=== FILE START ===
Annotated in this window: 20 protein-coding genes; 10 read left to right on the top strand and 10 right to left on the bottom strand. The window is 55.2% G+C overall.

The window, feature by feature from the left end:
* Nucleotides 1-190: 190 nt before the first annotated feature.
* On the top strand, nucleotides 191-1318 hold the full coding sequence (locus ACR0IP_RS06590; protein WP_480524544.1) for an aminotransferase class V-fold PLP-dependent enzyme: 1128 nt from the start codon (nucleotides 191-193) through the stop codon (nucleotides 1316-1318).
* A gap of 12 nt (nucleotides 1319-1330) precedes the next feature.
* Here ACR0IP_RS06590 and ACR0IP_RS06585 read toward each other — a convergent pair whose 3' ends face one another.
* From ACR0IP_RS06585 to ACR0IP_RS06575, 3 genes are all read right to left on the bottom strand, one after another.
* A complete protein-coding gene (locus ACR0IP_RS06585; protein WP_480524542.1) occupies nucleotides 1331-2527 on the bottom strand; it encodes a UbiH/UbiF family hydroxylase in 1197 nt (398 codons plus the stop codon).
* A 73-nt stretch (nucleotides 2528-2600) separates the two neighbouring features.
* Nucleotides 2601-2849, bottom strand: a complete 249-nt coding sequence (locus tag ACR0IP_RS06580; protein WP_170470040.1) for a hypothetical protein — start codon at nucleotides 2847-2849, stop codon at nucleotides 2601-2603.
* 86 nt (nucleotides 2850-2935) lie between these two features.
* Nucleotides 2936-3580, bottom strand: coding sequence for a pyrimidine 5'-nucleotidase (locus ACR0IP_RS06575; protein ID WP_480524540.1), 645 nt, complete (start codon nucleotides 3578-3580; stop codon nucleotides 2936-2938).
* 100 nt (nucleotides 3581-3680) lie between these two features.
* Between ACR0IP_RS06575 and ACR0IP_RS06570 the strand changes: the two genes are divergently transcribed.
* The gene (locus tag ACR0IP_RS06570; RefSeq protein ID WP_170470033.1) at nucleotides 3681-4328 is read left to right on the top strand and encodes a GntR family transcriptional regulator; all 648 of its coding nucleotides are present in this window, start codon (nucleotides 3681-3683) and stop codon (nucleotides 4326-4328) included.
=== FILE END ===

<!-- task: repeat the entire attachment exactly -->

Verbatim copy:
Annotated in this window: 20 protein-coding genes; 10 read left to right on the top strand and 10 right to left on the bottom strand. The window is 55.2% G+C overall.

The window, feature by feature from the left end:
* Nucleotides 1-190: 190 nt before the first annotated feature.
* On the top strand, nucleotides 191-1318 hold the full coding sequence (locus ACR0IP_RS06590; protein WP_480524544.1) for an aminotransferase class V-fold PLP-dependent enzyme: 1128 nt from the start codon (nucleotides 191-193) through the stop codon (nucleotides 1316-1318).
* A gap of 12 nt (nucleotides 1319-1330) precedes the next feature.
* Here ACR0IP_RS06590 and ACR0IP_RS06585 read toward each other — a convergent pair whose 3' ends face one another.
* From ACR0IP_RS06585 to ACR0IP_RS06575, 3 genes are all read right to left on the bottom strand, one after another.
* A complete protein-coding gene (locus ACR0IP_RS06585; protein WP_480524542.1) occupies nucleotides 1331-2527 on the bottom strand; it encodes a UbiH/UbiF family hydroxylase in 1197 nt (398 codons plus the stop codon).
* A 73-nt stretch (nucleotides 2528-2600) separates the two neighbouring features.
* Nucleotides 2601-2849, bottom strand: a complete 249-nt coding sequence (locus tag ACR0IP_RS06580; protein WP_170470040.1) for a hypothetical protein — start codon at nucleotides 2847-2849, stop codon at nucleotides 2601-2603.
* 86 nt (nucleotides 2850-2935) lie between these two features.
* Nucleotides 2936-3580, bottom strand: coding sequence for a pyrimidine 5'-nucleotidase (locus ACR0IP_RS06575; protein ID WP_480524540.1), 645 nt, complete (start codon nucleotides 3578-3580; stop codon nucleotides 2936-2938).
* 100 nt (nucleotides 3581-3680) lie between these two features.
* Between ACR0IP_RS06575 and ACR0IP_RS06570 the strand changes: the two genes are divergently transcribed.
* The gene (locus tag ACR0IP_RS06570; RefSeq protein ID WP_170470033.1) at nucleotides 3681-4328 is read left to right on the top strand and encodes a GntR family transcriptional regulator; all 648 of its coding nucleotides are present in this window, start codon (nucleotides 3681-3683) and stop codon (nucleotides 4326-4328) included.